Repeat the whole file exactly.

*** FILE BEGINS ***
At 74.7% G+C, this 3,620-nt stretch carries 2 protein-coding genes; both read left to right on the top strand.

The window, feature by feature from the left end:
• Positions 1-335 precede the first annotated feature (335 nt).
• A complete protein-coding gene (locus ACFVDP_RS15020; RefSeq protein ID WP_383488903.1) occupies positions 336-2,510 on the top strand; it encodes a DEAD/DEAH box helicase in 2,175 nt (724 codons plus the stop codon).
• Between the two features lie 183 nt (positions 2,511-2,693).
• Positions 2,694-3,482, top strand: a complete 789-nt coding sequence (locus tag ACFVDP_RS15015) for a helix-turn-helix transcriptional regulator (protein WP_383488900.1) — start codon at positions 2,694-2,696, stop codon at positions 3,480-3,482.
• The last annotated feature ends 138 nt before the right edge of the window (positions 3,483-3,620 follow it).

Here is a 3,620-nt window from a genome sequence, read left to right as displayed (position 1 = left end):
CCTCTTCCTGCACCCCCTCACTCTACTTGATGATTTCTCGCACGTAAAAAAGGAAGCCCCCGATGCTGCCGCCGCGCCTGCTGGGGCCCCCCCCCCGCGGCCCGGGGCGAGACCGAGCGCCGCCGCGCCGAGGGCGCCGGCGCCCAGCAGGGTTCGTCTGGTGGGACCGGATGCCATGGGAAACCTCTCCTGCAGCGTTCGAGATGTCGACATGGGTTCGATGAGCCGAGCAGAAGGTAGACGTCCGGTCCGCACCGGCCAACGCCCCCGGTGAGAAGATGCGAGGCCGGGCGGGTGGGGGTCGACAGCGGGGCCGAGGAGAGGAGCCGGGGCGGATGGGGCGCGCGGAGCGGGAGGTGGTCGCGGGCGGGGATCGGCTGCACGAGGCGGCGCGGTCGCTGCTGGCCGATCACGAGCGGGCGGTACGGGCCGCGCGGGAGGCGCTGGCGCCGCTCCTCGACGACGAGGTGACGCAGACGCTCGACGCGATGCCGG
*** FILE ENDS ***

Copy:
At 74.7% G+C, this 3,620-nt stretch carries 2 protein-coding genes; both read left to right on the top strand.

The window, feature by feature from the left end:
• Positions 1-335 precede the first annotated feature (335 nt).
• A complete protein-coding gene (locus ACFVDP_RS15020; RefSeq protein ID WP_383488903.1) occupies positions 336-2,510 on the top strand; it encodes a DEAD/DEAH box helicase in 2,175 nt (724 codons plus the stop codon).
• Between the two features lie 183 nt (positions 2,511-2,693).
• Positions 2,694-3,482, top strand: a complete 789-nt coding sequence (locus tag ACFVDP_RS15015) for a helix-turn-helix transcriptional regulator (protein WP_383488900.1) — start codon at positions 2,694-2,696, stop codon at positions 3,480-3,482.
• The last annotated feature ends 138 nt before the right edge of the window (positions 3,483-3,620 follow it).

Here is a 3,620-nt window from a genome sequence, read left to right as displayed (position 1 = left end):
CCTCTTCCTGCACCCCCTCACTCTACTTGATGATTTCTCGCACGTAAAAAAGGAAGCCCCCGATGCTGCCGCCGCGCCTGCTGGGGCCCCCCCCCCGCGGCCCGGGGCGAGACCGAGCGCCGCCGCGCCGAGGGCGCCGGCGCCCAGCAGGGTTCGTCTGGTGGGACCGGATGCCATGGGAAACCTCTCCTGCAGCGTTCGAGATGTCGACATGGGTTCGATGAGCCGAGCAGAAGGTAGACGTCCGGTCCGCACCGGCCAACGCCCCCGGTGAGAAGATGCGAGGCCGGGCGGGTGGGGGTCGACAGCGGGGCCGAGGAGAGGAGCCGGGGCGGATGGGGCGCGCGGAGCGGGAGGTGGTCGCGGGCGGGGATCGGCTGCACGAGGCGGCGCGGTCGCTGCTGGCCGATCACGAGCGGGCGGTACGGGCCGCGCGGGAGGCGCTGGCGCCGCTCCTCGACGACGAGGTGACGCAGACGCTCGACGCGATGCCGG